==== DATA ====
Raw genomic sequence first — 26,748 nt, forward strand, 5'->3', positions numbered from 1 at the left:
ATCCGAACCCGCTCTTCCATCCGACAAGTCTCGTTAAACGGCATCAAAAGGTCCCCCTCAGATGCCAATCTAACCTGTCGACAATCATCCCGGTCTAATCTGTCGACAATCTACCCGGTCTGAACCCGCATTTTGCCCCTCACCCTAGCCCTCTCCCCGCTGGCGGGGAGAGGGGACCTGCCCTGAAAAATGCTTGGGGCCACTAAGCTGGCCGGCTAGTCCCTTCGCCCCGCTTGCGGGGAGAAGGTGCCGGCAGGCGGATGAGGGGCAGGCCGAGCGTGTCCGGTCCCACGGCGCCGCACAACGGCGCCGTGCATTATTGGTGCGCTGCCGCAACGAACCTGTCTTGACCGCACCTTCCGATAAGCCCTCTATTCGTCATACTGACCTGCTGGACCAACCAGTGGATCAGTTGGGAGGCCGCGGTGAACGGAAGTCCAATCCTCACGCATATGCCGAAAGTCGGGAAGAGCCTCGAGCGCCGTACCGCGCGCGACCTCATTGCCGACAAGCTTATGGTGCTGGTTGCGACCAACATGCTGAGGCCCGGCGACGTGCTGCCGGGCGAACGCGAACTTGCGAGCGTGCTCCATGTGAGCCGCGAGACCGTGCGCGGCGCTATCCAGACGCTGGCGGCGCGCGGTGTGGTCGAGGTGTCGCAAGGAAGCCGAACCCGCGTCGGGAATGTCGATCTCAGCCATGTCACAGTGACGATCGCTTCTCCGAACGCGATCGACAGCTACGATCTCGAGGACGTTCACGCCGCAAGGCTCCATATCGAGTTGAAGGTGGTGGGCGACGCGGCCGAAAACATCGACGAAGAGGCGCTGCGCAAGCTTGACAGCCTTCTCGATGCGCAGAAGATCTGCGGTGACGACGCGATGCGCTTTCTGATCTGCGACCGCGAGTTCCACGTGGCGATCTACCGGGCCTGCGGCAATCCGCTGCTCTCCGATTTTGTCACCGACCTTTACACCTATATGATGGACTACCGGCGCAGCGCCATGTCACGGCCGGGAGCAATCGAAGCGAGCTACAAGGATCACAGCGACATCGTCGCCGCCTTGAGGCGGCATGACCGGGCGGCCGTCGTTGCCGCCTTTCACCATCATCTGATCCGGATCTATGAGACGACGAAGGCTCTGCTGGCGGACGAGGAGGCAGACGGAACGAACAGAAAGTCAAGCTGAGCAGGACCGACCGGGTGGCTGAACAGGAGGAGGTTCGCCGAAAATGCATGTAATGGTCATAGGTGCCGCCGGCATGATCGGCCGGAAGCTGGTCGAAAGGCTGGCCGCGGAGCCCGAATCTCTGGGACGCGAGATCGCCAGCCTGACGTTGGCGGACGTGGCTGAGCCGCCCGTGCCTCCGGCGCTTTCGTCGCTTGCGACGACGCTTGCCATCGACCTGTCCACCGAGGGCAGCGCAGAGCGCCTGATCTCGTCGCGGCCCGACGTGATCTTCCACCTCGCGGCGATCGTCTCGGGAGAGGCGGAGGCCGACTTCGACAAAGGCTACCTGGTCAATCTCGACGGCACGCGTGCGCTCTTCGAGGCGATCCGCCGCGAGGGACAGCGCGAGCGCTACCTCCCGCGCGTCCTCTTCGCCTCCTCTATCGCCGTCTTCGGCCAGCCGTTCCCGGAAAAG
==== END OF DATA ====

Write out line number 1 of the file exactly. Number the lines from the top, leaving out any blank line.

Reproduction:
Raw genomic sequence first — 26,748 nt, forward strand, 5'->3', positions numbered from 1 at the left: